Carrie: We did a six-year stint on “not married”, and then suddenly it was “Let’s fix this relationship”, or “We might as well be married”. Then we were married for two years, and it was very on again, off again, as it was for the whole relationship over thirteen years.
Madonna So nothing changed after you and Paul got married?
Carrie: It got worse because I was supposed to get better. Now I was supposed to be a better wife.
Madonna But you weren’t.
Madonna We also both got married on August 16th.
Carrie: The day Elvis died.
Madonna Is that why you got married on the sixteenth?
Carrie: No. I don’t remember why. Why did you? Because Elvis died? No, I know it was because that’s your birthday, and his [Sean Penn’s] is the next day. Do you still speak to him?
Madonna I have been speaking to him recently. You know how it is. First it’s like anything bad you can say comes out.
Carrie: I’ve never heard you slam him.
Madonna No, I’ve never slammed him publicly. But I went through a hostile period. My heart was really broken. You can be a bitch until your heart’s broken, and when your heart’s broken, you’re a superbitch about everything except that. You guard that closely. So, no, I never really slandered him. And then we went through a period where I never would have known I was even married to the guy. It was like that part of my life did not exist. Four years. The first year was good – sort of.
Carrie: But you weren’t together that long before you got married.
Madonna Seven months. It was really a romantic thing. We were madly in love with each other, and we decided quite soon after we started seeing each other that were going to get married – and then we got married. He didn’t get a tattoo on his arm.
Carrie: You weren’t like Cher and Josh [Donen]?
Madonna Or Winona and Johnny? Actually, Sean did get a tattoo but not until after we were married. It’s my nickname on his toe. So, none of his girlfriends can see it unless they’re really inspecting him.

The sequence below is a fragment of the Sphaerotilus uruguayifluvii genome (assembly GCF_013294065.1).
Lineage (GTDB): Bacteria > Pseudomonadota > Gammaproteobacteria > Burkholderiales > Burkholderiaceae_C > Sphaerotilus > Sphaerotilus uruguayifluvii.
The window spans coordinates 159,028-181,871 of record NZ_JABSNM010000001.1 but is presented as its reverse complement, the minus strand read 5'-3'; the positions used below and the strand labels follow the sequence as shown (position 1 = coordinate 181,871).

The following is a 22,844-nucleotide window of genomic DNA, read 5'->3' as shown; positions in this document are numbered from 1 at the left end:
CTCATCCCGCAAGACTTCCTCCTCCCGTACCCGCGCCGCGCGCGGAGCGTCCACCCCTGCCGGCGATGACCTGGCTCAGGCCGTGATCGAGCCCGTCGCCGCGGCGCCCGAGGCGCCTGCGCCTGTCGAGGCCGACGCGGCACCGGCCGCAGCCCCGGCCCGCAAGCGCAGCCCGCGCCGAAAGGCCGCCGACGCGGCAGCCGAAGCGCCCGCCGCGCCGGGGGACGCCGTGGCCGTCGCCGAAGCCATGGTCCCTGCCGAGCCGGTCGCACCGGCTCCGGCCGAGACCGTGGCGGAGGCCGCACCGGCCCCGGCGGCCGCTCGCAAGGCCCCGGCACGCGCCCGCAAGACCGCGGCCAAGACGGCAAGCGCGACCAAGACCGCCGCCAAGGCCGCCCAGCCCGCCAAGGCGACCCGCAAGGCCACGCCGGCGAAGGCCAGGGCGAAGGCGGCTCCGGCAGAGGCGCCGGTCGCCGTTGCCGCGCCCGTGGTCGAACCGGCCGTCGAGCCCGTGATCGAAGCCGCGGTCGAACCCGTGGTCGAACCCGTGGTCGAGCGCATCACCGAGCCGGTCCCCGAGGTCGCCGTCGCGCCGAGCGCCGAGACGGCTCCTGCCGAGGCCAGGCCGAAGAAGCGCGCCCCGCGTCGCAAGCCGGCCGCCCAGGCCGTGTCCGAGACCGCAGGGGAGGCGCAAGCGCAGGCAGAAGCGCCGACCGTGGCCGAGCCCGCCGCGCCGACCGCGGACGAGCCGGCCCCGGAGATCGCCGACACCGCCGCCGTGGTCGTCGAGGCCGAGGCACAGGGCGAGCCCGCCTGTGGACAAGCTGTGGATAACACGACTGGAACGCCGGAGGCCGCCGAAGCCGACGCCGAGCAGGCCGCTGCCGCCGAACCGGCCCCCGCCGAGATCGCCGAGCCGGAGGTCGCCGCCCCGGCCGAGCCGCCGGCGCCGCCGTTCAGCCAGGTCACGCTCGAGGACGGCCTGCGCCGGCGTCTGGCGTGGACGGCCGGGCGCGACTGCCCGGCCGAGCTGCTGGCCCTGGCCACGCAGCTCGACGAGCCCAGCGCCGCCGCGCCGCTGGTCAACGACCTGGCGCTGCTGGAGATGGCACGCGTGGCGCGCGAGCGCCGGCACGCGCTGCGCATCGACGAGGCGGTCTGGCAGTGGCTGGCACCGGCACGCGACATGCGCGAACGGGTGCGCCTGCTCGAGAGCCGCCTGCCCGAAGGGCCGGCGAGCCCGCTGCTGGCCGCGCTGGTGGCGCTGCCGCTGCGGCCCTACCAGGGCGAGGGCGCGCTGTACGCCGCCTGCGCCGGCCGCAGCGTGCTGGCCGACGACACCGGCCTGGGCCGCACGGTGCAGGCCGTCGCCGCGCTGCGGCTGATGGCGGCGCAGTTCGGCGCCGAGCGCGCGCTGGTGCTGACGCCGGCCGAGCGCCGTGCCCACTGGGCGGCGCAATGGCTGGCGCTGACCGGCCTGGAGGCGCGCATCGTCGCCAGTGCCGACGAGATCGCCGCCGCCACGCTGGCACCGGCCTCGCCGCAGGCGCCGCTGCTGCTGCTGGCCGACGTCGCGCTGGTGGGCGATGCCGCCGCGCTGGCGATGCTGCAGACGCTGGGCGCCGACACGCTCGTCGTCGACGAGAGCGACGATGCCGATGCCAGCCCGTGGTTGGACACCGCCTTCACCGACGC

Carrie: Which I should think they would.
Madonna Yeah, at this point. It’s Daisy.
Carrie: Your nickname is Daisy?
Madonna It was when I was with him. No one calls me Daisy now. Now it’s Dita, from Dita Parlo, an actress from the Thirties. She did a lot of silent movies.
Carrie: And who gave you this one?
Madonna Actually I gave it to myself., but everyone thought it was very fitting, so it just stuck. You know how you have to pick names when you stay in hotels. After Daisy there was Lulu.
Carrie: Why were you named Daisy? For Daisy Buchanan, Daisy Miller?
Madonna Daisy Miller. There are a lot of good Daisys.
Carrie: Mostly high strung.
Madonna Yeah. And then there was Lulu because I was worshiping Louise Brooks. My name was Lulu Smith.
Carrie: Why did you worship Luise Brooks?
Madonna Because she was hyperactive, she didn’t mince words, and she was a rebel – at least from what I’ve read. I thought she was a fab girl.
Carrie: Who else do you like who doesn’t mince words?
Madonna Bette Davis. Oh, everybody I like is dead. The next name, while I was on tour for six months, was Kit Moresby from [the book] The Sheltering Sky. She’s fairly high-strung but not exactly my personality.